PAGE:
Obama needs to forget the rhetorical crap designed to appeal to his base and start trying to fool the middle into thinking he's NOT the most liberal twit in the entire Senate.

That base is NOT going to vote GOP. Those loons are too far around the bend to even think of it. There's a reason it's called a yellow-dog Democrat.

> I will calm you all down. His economic team is actually full of very smart, free market capitalist types.

Yeahhhh, sure. If anyone here thinks that's right, then ... Wanna buy some land? I can promise -- PROMISE!!! -- a 500% return on it in only 1 year!! Really, really, really!! I've got a land speculator who is determined to buy it from me, but due to financial hardships, I need the money nooooooow, and he doesn't plan to but it from me it for a year. I'll even give you an e-mail address for him, so you can COFIRMMMmmmm it!!!. Uh-huh!!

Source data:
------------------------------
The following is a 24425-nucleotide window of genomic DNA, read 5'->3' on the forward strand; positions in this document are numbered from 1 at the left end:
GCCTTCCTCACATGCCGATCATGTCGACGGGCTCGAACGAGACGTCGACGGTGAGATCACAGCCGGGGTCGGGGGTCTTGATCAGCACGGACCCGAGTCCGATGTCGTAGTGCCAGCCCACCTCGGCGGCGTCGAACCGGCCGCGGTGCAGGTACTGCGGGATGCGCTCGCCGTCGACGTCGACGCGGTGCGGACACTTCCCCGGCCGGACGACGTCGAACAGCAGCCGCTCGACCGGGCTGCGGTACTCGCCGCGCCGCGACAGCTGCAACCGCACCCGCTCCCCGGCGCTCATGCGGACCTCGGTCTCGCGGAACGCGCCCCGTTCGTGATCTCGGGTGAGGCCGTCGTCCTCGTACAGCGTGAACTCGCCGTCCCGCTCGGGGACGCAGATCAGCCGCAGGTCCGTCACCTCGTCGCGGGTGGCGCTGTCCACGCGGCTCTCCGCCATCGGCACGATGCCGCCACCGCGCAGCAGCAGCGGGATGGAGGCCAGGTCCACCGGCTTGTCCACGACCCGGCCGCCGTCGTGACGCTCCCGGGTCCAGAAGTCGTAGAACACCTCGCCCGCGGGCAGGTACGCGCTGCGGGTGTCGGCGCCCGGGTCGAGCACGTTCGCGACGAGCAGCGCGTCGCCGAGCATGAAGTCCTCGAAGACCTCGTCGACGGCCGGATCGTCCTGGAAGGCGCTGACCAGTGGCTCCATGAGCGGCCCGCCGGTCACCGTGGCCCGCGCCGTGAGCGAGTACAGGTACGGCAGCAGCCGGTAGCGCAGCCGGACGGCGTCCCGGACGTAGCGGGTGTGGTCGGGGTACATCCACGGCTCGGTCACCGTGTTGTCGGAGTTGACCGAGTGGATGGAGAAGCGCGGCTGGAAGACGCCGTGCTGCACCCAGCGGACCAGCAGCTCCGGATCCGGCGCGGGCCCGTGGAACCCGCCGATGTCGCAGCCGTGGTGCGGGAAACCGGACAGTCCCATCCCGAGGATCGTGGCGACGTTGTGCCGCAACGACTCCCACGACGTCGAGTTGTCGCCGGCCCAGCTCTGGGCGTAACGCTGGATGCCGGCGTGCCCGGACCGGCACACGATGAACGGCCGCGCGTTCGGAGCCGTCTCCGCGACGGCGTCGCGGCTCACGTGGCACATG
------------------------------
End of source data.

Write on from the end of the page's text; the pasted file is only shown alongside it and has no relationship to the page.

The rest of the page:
:-/

I'll go with Obama's voting history, thanks. Anyone left of Teddy Kennedy isn't going to promote rationally conservative policies no matter who he's "hired" solely to make it look like he's a rational conservative.

And to swallow such an obvious crock suggests one meets the classic definition of a "Mark". (sorry, Doc!)

> I actually think Obama's presidency could turn out great.

If he gets elected, in four years it will be a widely acknowledged fact that he is the worst PotUS in all of US History. Worse, even, than Jimmy Carter. The economy will be completely in the toilet, a full-scale depression will likely be in place (certainly the worst recession since the 1930s, worse than the whole of the 1970s). There will have been multiple additional instances of Anti-US terrorism, Iraq will be a shambles (because I will guarantee you that Iran will act with absolute impunity in backing any and every force available to destabilize the fledgeling government there).